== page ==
Coming off three twelve-hour shifts in a row always feels exhausting to me. My feet are tired and my mind is mush. The end of three days last month, though, felt different. I couldn’t quite put my finger on it, but my bones were tired. It could have been the fact that I was six weeks pregnant, just beginning to feel that first trimester fatigue really set in. Maybe it was the headache I couldn’t seem to shake. Nonetheless, after arriving home around 7:45 p.m., I skipped dinner and went straight to bed, never expect what the next day would bring.
My husband’s alarm went off at 5:30 a.m. and I was slowly coming to… slowly realizing that I was experiencing the worst headache of my life. Headaches aren’t new to me, I’ve experienced migraines and headaches since my early 20’s. This headache was different. I laid in bed trying to rationalize the pain, praying my son would sleep in just and allow me to stay in the darkness.
Going from laying to sitting up in bed when it was time for me to get my toddler out of his crib was excruciating. How on Earth could I make it up the stairs to his room? I rolled out of bed, hunched over and walked to our medicine cabinet searching for the Tylenol, knowing it would barely touch this feeling of knives pulsating in my brain. The. Bottle. Was. Empty.
The nausea set in as I had come to expect around this time in the morning, but this nausea felt different. Eventually, I found the strength to pull my son out of bed and feed him breakfast. There was no way I could drive, so I put him in the stroller and attempted to walk to the store just one mile down the road to get the Tylenol I desperately needed. We didn’t make it to the end of the street before I was on the ground, tears streaming down my face, my son asking “whats wrong mama?” We returned home, and through blurred vision I managed to turn on a movie for my son, and I prayed to make it through the rest of the day.
Upon my husband’s arrival home, we secured a babysitter and headed to the ER. Two excruciating hours later, we were finally seen by a physician. I had to have a CT scan which, of course, concerned me given my early pregnancy, but there was no choice. CT scan was normal, the physician declared it was a migraine, gave me fluids and a cocktail of drugs that promised to help me sleep and sent me home. I didn’t sleep.
The hours crept by and the next morning the neck stiffness began and the fever set in. Back to the ER. This time, they declared it was meningitis, inflammation of the membranes around my brain and spinal cord. The good news was they suspected it was viral, given the fact that I was still able to communicate. Had it been bacterial, they guessed I wouldn’t be able to speak at this point in the illness. Pregnancy and meningitis is not normal, so I was to be admitted to the hospital for observation and further testing. One ambulance ride to a hospital in another part of town later, I settled into my room which would be my home for the next 5 days. They performed a lumbar puncture to confirm that it was indeed viral, and preliminary results were inconclusive. So my pain-ridden body and my tiny, unborn baby received maximum doses of antibiotics, steroids and narcotics. The days were a blur, full of pain, needles, uncertainty, and vomiting. I was discharged home, spent another week in bed, and have slowly come out of the fog since then.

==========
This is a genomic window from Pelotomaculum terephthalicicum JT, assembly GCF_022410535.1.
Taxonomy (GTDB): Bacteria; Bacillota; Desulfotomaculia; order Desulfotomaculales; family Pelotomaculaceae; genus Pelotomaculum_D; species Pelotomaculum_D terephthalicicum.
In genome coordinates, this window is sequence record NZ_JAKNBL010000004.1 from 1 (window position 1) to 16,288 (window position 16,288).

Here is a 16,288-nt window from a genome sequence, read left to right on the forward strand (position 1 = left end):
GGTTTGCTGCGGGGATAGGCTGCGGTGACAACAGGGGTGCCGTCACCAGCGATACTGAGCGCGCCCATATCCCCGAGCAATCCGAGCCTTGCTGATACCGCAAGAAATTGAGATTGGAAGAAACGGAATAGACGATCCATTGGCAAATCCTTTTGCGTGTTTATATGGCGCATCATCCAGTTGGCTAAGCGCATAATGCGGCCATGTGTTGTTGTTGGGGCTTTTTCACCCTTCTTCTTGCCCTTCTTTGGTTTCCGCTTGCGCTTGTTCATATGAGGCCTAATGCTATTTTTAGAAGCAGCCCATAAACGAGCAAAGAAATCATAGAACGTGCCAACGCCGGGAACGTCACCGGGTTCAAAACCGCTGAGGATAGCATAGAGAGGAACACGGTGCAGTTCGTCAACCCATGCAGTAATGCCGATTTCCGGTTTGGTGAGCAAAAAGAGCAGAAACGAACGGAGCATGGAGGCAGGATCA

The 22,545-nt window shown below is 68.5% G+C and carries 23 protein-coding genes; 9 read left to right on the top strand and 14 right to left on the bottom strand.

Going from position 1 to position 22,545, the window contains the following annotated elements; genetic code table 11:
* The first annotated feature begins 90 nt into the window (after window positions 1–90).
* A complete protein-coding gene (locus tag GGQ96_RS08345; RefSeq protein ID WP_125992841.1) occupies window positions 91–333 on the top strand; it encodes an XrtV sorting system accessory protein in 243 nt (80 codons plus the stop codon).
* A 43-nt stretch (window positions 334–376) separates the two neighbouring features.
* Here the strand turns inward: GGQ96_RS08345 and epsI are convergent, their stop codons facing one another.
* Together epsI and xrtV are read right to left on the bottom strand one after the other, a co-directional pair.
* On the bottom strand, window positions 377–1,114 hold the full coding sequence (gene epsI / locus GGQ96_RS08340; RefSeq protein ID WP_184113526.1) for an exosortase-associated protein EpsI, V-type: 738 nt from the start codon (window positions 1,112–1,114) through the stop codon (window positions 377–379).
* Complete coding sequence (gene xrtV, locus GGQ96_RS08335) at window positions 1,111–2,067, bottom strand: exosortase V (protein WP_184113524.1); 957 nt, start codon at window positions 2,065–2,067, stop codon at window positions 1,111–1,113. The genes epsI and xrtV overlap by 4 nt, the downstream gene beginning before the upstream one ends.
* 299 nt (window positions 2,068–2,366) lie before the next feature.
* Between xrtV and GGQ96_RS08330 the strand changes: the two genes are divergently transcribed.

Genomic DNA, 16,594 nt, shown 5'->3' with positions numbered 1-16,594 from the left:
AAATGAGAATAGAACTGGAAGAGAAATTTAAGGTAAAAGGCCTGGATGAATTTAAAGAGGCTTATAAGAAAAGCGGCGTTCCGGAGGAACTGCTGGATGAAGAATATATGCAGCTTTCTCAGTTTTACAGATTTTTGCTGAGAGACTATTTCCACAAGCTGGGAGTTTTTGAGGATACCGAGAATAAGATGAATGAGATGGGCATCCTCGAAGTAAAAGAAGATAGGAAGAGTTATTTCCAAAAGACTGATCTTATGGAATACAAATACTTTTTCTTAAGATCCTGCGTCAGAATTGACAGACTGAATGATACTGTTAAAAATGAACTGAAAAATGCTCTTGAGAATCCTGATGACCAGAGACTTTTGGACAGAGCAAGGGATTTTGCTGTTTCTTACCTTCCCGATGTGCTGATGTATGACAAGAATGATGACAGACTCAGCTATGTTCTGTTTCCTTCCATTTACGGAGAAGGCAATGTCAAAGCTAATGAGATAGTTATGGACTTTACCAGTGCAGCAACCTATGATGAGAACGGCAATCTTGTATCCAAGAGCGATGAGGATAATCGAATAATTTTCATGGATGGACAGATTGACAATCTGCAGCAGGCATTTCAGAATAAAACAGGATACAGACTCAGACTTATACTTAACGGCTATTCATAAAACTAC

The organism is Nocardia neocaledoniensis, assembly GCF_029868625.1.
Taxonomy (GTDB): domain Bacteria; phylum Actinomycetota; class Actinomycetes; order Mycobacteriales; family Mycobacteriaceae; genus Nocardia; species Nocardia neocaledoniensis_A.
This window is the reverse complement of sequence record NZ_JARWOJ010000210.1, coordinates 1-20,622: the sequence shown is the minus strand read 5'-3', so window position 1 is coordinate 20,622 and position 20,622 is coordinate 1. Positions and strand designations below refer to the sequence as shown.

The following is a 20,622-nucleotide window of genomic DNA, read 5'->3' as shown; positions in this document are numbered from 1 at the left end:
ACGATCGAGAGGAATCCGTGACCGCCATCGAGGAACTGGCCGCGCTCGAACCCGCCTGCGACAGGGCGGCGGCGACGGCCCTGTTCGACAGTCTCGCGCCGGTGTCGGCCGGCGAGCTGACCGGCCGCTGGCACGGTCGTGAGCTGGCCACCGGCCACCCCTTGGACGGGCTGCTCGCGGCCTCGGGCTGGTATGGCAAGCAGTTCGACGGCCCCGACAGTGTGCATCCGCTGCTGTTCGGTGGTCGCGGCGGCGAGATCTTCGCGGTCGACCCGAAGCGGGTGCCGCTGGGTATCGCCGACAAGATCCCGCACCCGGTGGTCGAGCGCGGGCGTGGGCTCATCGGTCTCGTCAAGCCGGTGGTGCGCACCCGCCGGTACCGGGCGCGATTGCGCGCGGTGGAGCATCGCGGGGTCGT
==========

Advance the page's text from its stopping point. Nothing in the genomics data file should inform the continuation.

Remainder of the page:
I consider myself lucky. Viral meningitis eventually leaves your system and you can recover. I know that people get illnesses that have a different ending. But, that week in the hospital, feeling that unbearable pain, being away from my son, the worry about my unborn baby and being at the complete mercy of medical professionals has changed me. No longer will I take for granted the mundane things like being able to get of bed and brush my teeth, going for a run with my son in the jogging stroller, driving to work, and even simply going to the grocery store.
We are still unclear about the implications the virus and medications I received will have on the growing baby in my body, but what I am clear about is that I am thankful for each moment I get to be surrounded by my friends and family. I am so thankful for my health and the health of my family. Health is the foundation of our lives; without it, everything can be taken away, and with it we are capable of accomplishing anything. I urge you to spend this month of thankfulness, and every month after, being acutely aware of the gift of health.